Play between dogs on a dog walk is usually primal
When dogs play or submit its for a reason on a dog walk.Its so great when you meet so many personalities in the dog park each day.
If you end up going to the same ones regularly at the same time you will quickly get to know the owners and the dogs, but I tend to remember the dogs and their names more than the humans.
The most curious thing about most dogs that are social is that almost regardless of the day, you will soon get to know what their play preferences are, if they are shy, dominant or submissive and which dogs they are most likely going to play with.
When you think about the evolution of dogs, that 20,000 years ago they were wolves hunting in packs in the forest and now the majority of the ones we see in city areas are just human play things - called companion animals or domestic dogs - they have come a long way.
That evolution means that there is a lot of complex things going on in their head, consciously or subconsciously. For instance only a few breeds are rarely interested in hunting, so even the most meek of dogs, on a pack walk, is probably looking out for something to catch and eat.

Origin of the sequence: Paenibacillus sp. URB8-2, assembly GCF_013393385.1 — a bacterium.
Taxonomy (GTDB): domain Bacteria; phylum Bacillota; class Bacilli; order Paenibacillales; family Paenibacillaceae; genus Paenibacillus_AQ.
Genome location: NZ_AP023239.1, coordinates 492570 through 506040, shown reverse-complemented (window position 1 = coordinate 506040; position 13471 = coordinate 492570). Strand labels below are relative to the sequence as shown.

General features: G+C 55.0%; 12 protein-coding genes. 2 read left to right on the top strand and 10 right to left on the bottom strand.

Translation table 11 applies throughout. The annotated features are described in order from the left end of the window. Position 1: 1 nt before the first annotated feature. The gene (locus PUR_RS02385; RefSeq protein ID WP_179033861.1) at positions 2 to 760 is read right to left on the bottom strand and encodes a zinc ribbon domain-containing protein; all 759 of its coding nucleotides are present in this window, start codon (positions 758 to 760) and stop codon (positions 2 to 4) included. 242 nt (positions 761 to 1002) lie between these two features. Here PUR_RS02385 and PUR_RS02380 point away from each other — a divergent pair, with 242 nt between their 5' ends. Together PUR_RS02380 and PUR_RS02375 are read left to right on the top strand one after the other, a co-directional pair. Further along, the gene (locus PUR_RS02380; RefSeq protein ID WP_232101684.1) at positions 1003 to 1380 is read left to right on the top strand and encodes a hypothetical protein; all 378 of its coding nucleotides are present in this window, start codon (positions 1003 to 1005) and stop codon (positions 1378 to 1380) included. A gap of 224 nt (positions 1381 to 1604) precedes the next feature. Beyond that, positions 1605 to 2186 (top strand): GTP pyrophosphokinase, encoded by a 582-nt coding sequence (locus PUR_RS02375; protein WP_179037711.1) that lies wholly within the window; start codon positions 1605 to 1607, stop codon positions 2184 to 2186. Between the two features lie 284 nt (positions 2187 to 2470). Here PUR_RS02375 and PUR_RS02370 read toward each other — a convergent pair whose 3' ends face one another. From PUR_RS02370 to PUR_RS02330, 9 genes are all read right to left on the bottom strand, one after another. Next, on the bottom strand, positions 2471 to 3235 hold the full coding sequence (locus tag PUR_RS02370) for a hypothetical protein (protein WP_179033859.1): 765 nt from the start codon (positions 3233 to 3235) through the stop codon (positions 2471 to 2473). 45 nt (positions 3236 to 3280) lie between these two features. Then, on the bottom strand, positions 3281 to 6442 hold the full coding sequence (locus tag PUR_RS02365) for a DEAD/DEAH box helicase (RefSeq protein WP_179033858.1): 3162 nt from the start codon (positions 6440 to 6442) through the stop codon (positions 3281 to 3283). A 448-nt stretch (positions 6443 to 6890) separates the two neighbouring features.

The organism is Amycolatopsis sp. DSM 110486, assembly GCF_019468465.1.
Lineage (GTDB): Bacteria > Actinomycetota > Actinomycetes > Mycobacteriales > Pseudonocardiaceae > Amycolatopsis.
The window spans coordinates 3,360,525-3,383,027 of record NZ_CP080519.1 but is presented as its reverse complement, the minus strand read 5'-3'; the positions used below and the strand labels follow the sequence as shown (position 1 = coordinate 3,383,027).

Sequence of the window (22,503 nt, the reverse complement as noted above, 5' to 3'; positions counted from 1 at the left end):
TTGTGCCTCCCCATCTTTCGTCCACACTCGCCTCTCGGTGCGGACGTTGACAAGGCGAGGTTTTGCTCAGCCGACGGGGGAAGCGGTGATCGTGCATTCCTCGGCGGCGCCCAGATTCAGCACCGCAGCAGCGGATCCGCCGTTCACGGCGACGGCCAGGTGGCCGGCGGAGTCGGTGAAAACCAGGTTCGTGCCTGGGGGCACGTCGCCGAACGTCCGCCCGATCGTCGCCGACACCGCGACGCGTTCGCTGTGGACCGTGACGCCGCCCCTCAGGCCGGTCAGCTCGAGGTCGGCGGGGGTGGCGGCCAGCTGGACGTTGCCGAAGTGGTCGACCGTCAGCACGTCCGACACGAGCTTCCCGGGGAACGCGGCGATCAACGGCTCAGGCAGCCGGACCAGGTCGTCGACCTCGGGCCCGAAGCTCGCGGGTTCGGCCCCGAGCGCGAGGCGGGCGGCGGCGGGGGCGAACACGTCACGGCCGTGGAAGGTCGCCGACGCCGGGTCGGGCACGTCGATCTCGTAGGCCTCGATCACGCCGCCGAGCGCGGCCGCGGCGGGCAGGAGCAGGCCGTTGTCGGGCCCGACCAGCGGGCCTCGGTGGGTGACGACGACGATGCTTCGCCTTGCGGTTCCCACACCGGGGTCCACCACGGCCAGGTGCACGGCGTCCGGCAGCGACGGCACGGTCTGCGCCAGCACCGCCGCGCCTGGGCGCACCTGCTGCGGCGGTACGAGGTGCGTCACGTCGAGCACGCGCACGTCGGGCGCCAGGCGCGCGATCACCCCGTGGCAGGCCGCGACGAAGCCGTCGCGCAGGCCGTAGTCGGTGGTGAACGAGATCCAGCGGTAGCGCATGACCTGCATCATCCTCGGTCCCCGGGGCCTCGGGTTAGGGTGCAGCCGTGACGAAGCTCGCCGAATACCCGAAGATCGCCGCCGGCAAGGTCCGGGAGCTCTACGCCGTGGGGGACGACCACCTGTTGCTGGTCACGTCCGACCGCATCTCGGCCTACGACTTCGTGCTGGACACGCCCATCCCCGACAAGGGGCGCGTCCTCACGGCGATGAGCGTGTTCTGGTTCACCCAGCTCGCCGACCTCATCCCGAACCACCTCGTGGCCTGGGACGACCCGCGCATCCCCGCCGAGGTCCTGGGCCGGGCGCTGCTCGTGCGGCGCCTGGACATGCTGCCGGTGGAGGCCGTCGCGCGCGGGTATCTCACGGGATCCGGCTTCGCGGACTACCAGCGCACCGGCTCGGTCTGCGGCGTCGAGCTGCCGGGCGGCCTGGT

Dogs are also a very strong pack animal but also usually need to know where they fit in that pack. If you walk the same dogs in the same pack regularly and they see the same dogs at the park, they won't usually try and change the status of that pack order or where they live in the pack.
But did you know that almost every play that a dog has is about trying to increase its order in that pack. It doesn't have to end badly as social dogs love to play too, but very rarely is there a play that doesn't have a substantial amount of serious rank sorting involved in it.
The miracle with social dogs, and that we chose such a great companion, is that dogs can quickly sort out the order in the dog park, and just continue on walking like nothing happened. No bruised egos no continual attacks on each other. Some dogs will want to play with every other dog in the pack even though they are an adult. Sometimes this is a sign of immaturity on behalf of that dog, a not fully formed personality or a dog that still thinks its a puppy and has to keep refining its skills. As long as this is done friendly and they eventually give up, or don't push it too far, then the pack wont really mind, it just adds a little spice to the day, keeps things interesting.
If only humans could learn that things can get sorted so quickly and for the benefit of the pack, keeping that order can be vital. Imagine humans being regularly so selfless for a team without money being involved, just imagine it/